Posted: Sat 30th Jun 2018

Thyssenkrupp has finally backed a merger with Tata Steel

News and Info from Deeside, Flintshire, North Wales
This article is old - Published: Saturday, Jun 30th, 2018

The board of Germany’s ThyssenKrupp said late on Friday evening it has finally approved terms on a 50/50 steel joint venture with Tata Steel after months of talks.

The move will combine the European steel businesses of ThyssenKrupp and Tata Steel and follows the signing of a Memorandum of Understanding in September 2017.

The deal once signed will create the second-largest steelmaker in Europe, behind ArcelorMittal.

The joint venture will be named Thyssenkrupp Tata Steel and will have annual sales of around £13bn a year and be based in the Netherlands.

Tata employs around 7,000 people in Wales, including at Deeside.

Secretary of State for Wales Alun Cairns said:

“This announcement is a significant and welcome moment for the UK steel industry.

The UK Government will continue to support the new management team and work with the trade unions as the new company develops its business plan.”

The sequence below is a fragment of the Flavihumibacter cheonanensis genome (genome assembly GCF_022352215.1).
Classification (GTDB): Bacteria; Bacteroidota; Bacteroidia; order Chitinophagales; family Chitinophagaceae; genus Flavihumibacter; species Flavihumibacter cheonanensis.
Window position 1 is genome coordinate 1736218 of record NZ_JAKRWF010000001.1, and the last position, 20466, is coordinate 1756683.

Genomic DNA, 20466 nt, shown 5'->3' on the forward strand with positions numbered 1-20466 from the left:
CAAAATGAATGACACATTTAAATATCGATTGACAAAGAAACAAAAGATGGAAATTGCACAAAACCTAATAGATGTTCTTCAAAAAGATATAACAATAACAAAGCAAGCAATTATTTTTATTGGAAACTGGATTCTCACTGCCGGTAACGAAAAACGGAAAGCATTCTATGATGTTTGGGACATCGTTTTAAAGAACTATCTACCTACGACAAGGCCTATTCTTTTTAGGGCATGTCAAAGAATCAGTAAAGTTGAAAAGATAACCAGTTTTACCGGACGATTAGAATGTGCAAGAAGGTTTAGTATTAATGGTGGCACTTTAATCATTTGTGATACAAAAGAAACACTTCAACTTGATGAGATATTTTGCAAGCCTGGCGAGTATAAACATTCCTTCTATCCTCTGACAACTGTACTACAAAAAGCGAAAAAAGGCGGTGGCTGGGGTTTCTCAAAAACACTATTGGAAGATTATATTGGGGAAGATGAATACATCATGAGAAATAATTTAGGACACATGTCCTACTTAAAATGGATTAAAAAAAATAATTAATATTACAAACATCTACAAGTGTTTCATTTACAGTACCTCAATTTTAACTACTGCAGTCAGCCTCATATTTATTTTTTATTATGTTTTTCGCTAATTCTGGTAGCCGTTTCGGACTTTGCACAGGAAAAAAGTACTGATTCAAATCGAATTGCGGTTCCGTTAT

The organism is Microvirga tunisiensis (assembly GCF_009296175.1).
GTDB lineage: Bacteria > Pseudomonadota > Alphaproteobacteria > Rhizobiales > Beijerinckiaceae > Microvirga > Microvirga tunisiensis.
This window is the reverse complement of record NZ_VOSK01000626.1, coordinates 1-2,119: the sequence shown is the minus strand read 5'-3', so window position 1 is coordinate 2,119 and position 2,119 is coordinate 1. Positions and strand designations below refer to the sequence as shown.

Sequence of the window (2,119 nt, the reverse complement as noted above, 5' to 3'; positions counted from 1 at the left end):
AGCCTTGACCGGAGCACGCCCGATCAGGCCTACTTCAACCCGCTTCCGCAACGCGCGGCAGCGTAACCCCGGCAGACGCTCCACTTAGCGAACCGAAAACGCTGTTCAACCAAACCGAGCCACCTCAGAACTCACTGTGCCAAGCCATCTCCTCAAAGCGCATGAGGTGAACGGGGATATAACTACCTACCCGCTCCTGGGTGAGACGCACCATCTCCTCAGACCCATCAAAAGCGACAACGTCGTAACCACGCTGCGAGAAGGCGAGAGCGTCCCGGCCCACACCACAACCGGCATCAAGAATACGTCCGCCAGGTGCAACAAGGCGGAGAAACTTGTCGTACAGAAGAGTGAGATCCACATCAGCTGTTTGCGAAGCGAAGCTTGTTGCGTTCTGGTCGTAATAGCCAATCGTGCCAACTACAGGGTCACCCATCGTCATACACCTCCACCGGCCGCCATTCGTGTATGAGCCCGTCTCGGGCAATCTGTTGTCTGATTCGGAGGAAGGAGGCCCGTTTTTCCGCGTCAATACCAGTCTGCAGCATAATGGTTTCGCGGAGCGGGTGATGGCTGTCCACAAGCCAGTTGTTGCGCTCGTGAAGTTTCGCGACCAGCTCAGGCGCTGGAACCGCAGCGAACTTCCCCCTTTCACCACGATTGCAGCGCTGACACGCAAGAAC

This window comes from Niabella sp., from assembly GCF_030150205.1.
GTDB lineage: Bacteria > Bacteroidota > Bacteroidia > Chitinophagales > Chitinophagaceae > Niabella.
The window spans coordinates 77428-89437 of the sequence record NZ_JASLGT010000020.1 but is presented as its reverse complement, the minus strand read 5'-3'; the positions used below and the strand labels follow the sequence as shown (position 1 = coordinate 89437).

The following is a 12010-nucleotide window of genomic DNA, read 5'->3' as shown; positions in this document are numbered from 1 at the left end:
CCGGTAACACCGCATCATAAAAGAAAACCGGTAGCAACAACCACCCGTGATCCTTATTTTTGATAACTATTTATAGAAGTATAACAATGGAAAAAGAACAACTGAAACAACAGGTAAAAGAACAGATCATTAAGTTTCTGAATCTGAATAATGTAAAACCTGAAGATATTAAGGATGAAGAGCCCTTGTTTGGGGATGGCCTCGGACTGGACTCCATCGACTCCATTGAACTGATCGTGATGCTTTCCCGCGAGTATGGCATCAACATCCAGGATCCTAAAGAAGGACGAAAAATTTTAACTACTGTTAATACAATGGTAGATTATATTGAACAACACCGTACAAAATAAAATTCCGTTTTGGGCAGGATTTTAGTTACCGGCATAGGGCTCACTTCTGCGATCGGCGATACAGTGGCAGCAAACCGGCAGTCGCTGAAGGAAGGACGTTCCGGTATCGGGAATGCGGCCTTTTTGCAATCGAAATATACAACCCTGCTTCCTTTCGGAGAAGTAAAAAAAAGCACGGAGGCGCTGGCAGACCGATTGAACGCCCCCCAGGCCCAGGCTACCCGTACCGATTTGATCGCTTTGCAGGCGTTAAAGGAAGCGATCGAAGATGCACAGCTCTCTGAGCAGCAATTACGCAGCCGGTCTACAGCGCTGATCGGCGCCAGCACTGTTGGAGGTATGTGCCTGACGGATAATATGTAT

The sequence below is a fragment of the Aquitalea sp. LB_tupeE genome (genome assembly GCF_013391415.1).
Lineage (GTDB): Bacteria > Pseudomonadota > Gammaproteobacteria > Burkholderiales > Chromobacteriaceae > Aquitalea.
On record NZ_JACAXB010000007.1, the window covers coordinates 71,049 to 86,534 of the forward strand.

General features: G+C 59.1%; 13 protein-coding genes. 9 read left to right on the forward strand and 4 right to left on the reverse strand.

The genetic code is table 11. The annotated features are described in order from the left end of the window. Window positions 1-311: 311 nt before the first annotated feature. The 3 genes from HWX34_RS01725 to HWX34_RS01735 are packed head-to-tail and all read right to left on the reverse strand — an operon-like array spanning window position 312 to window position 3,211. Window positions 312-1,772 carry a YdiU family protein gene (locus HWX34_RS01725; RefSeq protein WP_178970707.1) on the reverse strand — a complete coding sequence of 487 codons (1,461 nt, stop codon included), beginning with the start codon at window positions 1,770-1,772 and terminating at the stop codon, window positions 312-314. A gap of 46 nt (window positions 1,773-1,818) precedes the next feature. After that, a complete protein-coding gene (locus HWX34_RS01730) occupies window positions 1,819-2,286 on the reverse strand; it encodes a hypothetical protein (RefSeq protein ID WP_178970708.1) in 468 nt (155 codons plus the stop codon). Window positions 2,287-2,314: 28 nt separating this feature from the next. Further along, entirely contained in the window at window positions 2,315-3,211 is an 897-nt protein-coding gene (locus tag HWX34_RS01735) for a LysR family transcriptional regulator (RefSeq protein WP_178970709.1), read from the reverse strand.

In a statement ThyssenKrupp said:

“Due diligence and independent expert opinions have confirmed the economic viability of the new company and the expected annual recurring synergies of €400 to 500 million.

The joint venture with Tata Steel is an important milestone for the transformation of ThyssenKrupp to an industrial and service group and will lead to a significant improvement of the financial figures of ThyssenKrupp, effective with closing.

The signing of the definitive agreement is expected shortly.

The transaction is subject to merger control clearance in several jurisdictions, including the European Union.”

Unions cautiously welcomed the signing of the Memorandum of Understanding last year.

At the time a spokesperson for National Trade Union Steel Coordinating Committee said:

“There is undoubtedly an industrial logic behind a partnership which would create the second biggest steel business in Europe with all the benefits that could bring for the UK.”

While a merger of this size will inevitably mean a review of support functions such as HR and IT, the vast majority of these roles are no longer located in the UK.

We have been assured there will be no asset closures or reductions in production capacities across the UK. If the company does seek to implement compulsory redundancies we will fight that using every necessary means.”

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